The pronouncements have been coming in thick and fast, so much so that Java has been muttering under his breath about George Orwell getting his dates wrong by about twenty-five years.

We’re not exactly sure of the order of the pronouncements, but the ones to catch our attention were the ones about banning ‘adults only’ films, taking off the porn sites (again, not sure of the extent of this exercise) that could be accessed by Sri Lankans at home, banning school children from having mobile phones in school, getting heavy on the use of tobacco, alcohol and drugs and generally creating an atmosphere that seems (to freedom loving folks anyway) to be very ‘Talibanish’, or repressive. And if this is only the beginning, God (for want of a more suitable term) help us!

Just what the hell is going on with the mindsets of those in power? The recent victory over the enemy created a sense of relief and hope in most of us – hope of ‘reconciliation’ and ‘rehabilitation’, not to mention hope to have the freedom to move around without restraint and paranoia. However, it doesn’t appear that much has changed, particularly considering the fact that efforts are underway to increase the number of soldiers by many thousands. Does any of this make sense to anyone other than those who are making these decisions?

‘Freedom’ is loosely defined as ‘the ability to act freely – a state in which somebody is able to act and live as he or she chooses, without being subject to any undue restraints or restrictions’. Obviously there is a whole lot more that is encompassed by the term and there are many different types of ‘freedom’. For instance, the section on ‘political freedom’ in Wikpedia, states: “Political freedom can be described as the absence of interference with the sovereignty of an individual by the use of coercion or aggression, a definition which is also known as negative liberty. Political freedom can also be described as having the power and resources to act to fulfill one’s own potential, as in the definition of positive liberty. Presumably within both definitions, the members of a free society have full dominion over their public and private lives but positive liberty addresses the notion of human agency, whereas, the definition attributed to negative liberty addresses only an individual’s actions and not his/her social circumstances.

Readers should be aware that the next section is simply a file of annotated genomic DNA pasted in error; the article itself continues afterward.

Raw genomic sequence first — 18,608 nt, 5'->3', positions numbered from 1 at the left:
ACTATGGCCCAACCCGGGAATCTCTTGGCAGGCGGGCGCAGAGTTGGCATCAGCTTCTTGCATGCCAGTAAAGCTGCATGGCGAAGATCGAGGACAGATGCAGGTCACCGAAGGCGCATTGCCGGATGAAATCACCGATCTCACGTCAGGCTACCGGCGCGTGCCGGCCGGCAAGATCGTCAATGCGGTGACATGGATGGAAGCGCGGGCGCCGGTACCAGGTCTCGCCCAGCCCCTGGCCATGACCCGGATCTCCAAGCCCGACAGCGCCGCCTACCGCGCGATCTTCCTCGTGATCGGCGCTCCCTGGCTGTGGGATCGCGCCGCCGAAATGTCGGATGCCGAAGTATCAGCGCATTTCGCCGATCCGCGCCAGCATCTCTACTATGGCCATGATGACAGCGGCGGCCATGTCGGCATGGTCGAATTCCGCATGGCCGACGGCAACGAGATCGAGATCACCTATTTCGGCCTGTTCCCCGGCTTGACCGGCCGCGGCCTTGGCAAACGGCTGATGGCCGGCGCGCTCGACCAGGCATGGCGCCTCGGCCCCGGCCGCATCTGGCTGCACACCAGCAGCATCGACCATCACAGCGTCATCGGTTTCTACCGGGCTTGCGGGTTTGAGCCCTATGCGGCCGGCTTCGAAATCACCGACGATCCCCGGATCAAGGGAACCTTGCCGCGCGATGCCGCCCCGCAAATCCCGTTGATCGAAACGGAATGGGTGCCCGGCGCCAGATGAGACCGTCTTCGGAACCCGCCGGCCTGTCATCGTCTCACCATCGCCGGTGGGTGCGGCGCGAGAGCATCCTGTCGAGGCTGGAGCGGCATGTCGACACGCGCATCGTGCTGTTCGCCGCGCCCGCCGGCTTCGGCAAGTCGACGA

The opposite of a free society would be a totalitarian state, which highly restricts political freedom in order to regulate almost every aspect of behavior. In this sense ‘freedom’ refers solely to the relation of humans to other humans, and the only infringement on it is coercion by humans[1], as suggested within the definition of negative liberty.

Milton Friedman, another classical liberal, strongly incorporated the absence from coercion into his description of political freedom: The essence of political freedom is the absence of coercion of one man by his fellow men. The fundamental danger to political freedom is the concentration of power. The existence of a large measure of power in the hands of a relatively few individuals enables them to use it to coerce their fellow men. Preservation of freedom requires either the elimination of power where that is possible or its dispersal where it cannot be eliminated.

Here in Sri Lanka we have already been subjected to a number of ‘laws’, one of which tell us what not to eat and drink on specific days – it doesn’t matter that this ‘law’ is based on one of the  religions practiced in the country, but must apply to even those who do not practice the particular religion. What is even more absurd with this ‘law’ is that even tourists and other non-nationals are forced to comply.

Just what is wrong with adults watching ‘adults only’ films? Is this a new kind of morality being foisted on Sri Lankans? Will they ban books that have any sexually explicit content in them next? And just how far will they go to control the freedom we have been used to for so long? Is there a ‘process’ that is used to come up with these decisions or are these the ideas of one man or perhaps a group of men in power? Don’t the citizens have any say in the matters at all? Is this democratic? And are these pronouncements made in the best interests of the citizens of this country in this day and age?

What do you think?

And please don’t tell us that to question all this will make us ‘traitors’.

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